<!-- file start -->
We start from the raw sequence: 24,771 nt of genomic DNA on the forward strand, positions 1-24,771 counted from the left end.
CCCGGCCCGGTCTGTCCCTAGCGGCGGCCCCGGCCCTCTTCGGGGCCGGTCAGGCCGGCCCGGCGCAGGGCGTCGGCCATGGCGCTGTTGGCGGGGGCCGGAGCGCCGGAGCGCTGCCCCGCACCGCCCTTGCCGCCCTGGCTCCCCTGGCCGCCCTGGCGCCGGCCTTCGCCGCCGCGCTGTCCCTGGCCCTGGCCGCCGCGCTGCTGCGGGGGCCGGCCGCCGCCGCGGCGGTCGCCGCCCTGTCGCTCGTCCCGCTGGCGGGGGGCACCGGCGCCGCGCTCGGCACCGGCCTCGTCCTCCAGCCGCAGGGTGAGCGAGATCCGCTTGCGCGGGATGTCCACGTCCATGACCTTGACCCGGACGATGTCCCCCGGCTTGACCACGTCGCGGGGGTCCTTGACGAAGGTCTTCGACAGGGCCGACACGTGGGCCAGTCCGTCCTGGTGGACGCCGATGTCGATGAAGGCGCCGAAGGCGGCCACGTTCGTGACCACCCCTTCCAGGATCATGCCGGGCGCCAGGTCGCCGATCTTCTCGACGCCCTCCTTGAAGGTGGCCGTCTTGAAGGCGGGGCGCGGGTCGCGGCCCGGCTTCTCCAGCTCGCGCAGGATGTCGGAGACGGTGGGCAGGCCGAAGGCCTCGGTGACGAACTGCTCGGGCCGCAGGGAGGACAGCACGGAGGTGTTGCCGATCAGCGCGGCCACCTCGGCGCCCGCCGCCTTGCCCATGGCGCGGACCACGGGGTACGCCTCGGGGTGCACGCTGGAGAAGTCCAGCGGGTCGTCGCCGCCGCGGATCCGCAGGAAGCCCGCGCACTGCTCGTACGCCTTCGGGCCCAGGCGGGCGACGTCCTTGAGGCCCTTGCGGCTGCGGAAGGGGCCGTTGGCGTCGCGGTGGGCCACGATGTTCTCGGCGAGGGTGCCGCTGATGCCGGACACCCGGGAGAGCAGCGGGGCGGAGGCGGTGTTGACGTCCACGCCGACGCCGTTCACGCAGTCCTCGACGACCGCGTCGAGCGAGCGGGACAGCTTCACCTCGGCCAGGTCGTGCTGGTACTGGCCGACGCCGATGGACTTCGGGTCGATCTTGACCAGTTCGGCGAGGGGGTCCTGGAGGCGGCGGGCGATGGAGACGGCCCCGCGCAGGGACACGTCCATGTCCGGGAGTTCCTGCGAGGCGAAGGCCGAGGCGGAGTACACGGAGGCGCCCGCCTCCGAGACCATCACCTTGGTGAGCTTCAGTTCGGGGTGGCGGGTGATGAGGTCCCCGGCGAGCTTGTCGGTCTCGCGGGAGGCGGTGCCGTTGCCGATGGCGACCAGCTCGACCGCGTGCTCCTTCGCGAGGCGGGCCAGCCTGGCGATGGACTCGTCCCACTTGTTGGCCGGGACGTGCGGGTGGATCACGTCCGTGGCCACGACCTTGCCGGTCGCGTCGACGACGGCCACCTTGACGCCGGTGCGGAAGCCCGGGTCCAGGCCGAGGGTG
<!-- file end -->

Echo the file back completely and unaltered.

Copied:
We start from the raw sequence: 24,771 nt of genomic DNA on the forward strand, positions 1-24,771 counted from the left end.
CCCGGCCCGGTCTGTCCCTAGCGGCGGCCCCGGCCCTCTTCGGGGCCGGTCAGGCCGGCCCGGCGCAGGGCGTCGGCCATGGCGCTGTTGGCGGGGGCCGGAGCGCCGGAGCGCTGCCCCGCACCGCCCTTGCCGCCCTGGCTCCCCTGGCCGCCCTGGCGCCGGCCTTCGCCGCCGCGCTGTCCCTGGCCCTGGCCGCCGCGCTGCTGCGGGGGCCGGCCGCCGCCGCGGCGGTCGCCGCCCTGTCGCTCGTCCCGCTGGCGGGGGGCACCGGCGCCGCGCTCGGCACCGGCCTCGTCCTCCAGCCGCAGGGTGAGCGAGATCCGCTTGCGCGGGATGTCCACGTCCATGACCTTGACCCGGACGATGTCCCCCGGCTTGACCACGTCGCGGGGGTCCTTGACGAAGGTCTTCGACAGGGCCGACACGTGGGCCAGTCCGTCCTGGTGGACGCCGATGTCGATGAAGGCGCCGAAGGCGGCCACGTTCGTGACCACCCCTTCCAGGATCATGCCGGGCGCCAGGTCGCCGATCTTCTCGACGCCCTCCTTGAAGGTGGCCGTCTTGAAGGCGGGGCGCGGGTCGCGGCCCGGCTTCTCCAGCTCGCGCAGGATGTCGGAGACGGTGGGCAGGCCGAAGGCCTCGGTGACGAACTGCTCGGGCCGCAGGGAGGACAGCACGGAGGTGTTGCCGATCAGCGCGGCCACCTCGGCGCCCGCCGCCTTGCCCATGGCGCGGACCACGGGGTACGCCTCGGGGTGCACGCTGGAGAAGTCCAGCGGGTCGTCGCCGCCGCGGATCCGCAGGAAGCCCGCGCACTGCTCGTACGCCTTCGGGCCCAGGCGGGCGACGTCCTTGAGGCCCTTGCGGCTGCGGAAGGGGCCGTTGGCGTCGCGGTGGGCCACGATGTTCTCGGCGAGGGTGCCGCTGATGCCGGACACCCGGGAGAGCAGCGGGGCGGAGGCGGTGTTGACGTCCACGCCGACGCCGTTCACGCAGTCCTCGACGACCGCGTCGAGCGAGCGGGACAGCTTCACCTCGGCCAGGTCGTGCTGGTACTGGCCGACGCCGATGGACTTCGGGTCGATCTTGACCAGTTCGGCGAGGGGGTCCTGGAGGCGGCGGGCGATGGAGACGGCCCCGCGCAGGGACACGTCCATGTCCGGGAGTTCCTGCGAGGCGAAGGCCGAGGCGGAGTACACGGAGGCGCCCGCCTCCGAGACCATCACCTTGGTGAGCTTCAGTTCGGGGTGGCGGGTGATGAGGTCCCCGGCGAGCTTGTCGGTCTCGCGGGAGGCGGTGCCGTTGCCGATGGCGACCAGCTCGACCGCGTGCTCCTTCGCGAGGCGGGCCAGCCTGGCGATGGACTCGTCCCACTTGTTGGCCGGGACGTGCGGGTGGATCACGTCCGTGGCCACGACCTTGCCGGTCGCGTCGACGACGGCCACCTTGACGCCGGTGCGGAAGCCCGGGTCCAGGCCGAGGGTG